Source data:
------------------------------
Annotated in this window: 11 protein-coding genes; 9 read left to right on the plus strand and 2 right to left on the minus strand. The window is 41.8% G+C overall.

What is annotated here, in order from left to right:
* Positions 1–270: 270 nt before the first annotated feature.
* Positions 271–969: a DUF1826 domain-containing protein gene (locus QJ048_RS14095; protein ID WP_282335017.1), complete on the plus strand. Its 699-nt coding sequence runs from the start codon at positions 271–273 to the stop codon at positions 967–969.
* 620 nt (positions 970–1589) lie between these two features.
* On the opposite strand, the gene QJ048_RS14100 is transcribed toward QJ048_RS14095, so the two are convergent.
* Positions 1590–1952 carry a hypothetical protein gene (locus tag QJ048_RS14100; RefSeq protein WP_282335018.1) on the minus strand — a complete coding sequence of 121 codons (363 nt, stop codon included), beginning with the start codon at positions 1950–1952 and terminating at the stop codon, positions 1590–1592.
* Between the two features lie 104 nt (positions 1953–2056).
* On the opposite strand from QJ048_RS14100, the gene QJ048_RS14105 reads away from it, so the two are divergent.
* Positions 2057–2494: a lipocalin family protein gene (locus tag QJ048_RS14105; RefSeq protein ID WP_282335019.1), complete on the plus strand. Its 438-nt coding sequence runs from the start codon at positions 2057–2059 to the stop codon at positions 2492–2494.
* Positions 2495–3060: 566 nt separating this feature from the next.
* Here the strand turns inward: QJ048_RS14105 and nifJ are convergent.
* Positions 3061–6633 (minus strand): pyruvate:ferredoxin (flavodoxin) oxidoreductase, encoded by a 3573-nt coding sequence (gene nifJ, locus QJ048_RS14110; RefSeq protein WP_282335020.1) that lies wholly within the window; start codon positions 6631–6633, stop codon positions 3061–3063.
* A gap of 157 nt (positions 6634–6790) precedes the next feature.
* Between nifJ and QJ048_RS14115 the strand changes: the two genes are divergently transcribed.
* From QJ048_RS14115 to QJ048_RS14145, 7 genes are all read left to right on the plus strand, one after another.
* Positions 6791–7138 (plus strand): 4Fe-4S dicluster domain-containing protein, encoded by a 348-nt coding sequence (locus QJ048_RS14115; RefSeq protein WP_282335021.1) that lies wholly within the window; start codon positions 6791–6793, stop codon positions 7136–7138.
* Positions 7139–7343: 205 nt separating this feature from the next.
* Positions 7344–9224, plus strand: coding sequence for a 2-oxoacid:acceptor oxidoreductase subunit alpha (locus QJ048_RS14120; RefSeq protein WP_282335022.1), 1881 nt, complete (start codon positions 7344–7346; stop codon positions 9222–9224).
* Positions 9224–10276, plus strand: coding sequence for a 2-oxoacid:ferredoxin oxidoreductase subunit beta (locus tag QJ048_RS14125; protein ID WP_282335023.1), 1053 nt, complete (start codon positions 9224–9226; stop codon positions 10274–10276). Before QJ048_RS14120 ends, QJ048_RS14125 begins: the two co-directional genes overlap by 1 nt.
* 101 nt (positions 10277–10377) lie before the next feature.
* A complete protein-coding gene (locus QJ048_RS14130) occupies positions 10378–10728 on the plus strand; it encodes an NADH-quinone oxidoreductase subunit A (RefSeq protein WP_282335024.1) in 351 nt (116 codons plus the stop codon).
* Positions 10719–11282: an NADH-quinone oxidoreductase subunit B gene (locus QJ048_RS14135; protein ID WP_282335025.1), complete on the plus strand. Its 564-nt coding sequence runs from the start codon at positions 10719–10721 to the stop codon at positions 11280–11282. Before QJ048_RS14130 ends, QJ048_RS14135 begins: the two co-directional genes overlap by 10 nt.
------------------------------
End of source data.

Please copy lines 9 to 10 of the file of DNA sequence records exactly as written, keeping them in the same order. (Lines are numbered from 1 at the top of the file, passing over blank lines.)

* On the opposite strand from QJ048_RS14100, the gene QJ048_RS14105 reads away from it, so the two are divergent.
* Positions 2057–2494: a lipocalin family protein gene (locus tag QJ048_RS14105; RefSeq protein ID WP_282335019.1), complete on the plus strand. Its 438-nt coding sequence runs from the start codon at positions 2057–2059 to the stop codon at positions 2492–2494.